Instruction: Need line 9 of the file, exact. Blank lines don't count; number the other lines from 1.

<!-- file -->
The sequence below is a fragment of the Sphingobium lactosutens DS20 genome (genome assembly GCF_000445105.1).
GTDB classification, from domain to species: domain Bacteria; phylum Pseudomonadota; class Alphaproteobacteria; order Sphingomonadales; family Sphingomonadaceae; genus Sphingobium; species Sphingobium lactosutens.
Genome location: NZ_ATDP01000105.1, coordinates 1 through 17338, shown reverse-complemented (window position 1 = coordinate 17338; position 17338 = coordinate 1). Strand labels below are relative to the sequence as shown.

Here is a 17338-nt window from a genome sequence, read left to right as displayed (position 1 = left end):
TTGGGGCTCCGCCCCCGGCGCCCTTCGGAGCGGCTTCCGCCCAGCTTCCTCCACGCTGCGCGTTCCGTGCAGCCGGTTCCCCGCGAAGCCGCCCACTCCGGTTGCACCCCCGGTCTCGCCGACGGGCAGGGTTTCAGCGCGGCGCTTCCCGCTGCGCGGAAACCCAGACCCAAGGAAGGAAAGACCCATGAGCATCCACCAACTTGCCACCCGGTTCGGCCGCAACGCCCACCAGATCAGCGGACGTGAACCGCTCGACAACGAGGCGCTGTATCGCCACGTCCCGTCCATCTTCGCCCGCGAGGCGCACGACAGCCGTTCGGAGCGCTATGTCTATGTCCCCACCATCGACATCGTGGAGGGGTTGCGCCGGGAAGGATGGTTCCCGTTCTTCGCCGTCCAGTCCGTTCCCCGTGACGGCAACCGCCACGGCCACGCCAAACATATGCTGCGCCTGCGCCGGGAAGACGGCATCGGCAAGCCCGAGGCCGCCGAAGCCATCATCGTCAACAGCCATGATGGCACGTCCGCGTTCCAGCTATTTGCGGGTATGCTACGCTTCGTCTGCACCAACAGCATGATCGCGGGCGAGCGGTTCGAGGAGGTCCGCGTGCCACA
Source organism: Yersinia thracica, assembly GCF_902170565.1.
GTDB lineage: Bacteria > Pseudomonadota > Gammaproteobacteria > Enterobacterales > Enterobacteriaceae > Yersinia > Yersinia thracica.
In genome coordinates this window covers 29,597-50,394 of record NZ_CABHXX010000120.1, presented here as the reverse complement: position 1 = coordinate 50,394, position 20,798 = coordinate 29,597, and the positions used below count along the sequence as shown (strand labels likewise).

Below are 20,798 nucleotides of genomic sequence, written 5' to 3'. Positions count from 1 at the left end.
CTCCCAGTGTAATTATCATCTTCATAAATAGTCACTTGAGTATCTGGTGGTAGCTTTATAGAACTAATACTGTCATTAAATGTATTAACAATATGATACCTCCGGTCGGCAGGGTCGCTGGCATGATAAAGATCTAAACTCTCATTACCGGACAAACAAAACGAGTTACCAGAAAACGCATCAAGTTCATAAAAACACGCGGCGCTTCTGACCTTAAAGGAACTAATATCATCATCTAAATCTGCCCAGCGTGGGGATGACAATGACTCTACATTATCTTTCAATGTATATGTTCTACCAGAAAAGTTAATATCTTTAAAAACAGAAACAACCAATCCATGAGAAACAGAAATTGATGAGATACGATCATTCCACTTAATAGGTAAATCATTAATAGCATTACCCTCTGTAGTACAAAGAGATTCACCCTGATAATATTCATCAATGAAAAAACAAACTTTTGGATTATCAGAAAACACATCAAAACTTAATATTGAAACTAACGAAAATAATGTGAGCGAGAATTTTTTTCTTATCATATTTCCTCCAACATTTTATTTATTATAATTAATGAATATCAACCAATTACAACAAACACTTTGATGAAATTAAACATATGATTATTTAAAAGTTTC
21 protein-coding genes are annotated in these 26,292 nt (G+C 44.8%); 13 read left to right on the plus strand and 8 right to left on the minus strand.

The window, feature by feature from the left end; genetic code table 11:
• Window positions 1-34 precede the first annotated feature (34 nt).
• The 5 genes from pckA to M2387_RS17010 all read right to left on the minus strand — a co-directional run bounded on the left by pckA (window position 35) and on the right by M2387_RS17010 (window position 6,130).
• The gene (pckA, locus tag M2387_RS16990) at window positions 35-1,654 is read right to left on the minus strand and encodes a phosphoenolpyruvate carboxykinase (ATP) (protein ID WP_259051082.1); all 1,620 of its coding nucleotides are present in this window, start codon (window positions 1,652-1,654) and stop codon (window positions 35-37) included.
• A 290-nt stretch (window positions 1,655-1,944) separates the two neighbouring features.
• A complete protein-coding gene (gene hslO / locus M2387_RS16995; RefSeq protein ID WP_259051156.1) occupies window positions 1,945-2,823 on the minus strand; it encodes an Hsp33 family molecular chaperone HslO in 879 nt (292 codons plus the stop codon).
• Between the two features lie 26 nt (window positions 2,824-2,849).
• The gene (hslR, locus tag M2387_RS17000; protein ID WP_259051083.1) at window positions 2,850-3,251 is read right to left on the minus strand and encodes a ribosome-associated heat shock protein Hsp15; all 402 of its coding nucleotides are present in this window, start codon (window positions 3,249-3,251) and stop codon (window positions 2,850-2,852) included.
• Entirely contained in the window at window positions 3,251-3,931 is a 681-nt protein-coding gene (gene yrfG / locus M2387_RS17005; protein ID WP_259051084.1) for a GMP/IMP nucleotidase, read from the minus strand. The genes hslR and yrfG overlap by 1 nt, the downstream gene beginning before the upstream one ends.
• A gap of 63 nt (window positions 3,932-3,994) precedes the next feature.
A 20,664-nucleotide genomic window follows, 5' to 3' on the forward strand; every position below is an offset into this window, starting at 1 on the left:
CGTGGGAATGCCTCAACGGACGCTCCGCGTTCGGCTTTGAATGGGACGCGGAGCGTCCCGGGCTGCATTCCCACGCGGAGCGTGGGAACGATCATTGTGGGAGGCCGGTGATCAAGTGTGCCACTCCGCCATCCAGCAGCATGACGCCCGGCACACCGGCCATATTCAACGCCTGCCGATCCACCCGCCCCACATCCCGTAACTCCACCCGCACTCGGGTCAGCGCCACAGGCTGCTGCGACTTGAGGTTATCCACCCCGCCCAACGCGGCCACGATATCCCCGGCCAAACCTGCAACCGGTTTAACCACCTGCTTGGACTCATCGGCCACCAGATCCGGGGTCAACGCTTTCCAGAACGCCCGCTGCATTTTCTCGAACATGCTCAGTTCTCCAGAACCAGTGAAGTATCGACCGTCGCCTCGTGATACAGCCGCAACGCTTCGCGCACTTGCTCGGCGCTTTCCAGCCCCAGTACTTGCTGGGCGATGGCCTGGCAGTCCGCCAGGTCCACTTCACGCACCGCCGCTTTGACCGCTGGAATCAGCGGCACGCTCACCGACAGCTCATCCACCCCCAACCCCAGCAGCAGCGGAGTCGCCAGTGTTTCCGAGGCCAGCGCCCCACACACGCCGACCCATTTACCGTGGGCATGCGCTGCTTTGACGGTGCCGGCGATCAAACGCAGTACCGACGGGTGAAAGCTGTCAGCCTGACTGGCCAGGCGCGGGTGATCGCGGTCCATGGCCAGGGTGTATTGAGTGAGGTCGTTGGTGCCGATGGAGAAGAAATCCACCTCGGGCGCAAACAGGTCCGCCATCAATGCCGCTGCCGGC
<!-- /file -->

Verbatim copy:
Below are 20,798 nucleotides of genomic sequence, written 5' to 3'. Positions count from 1 at the left end.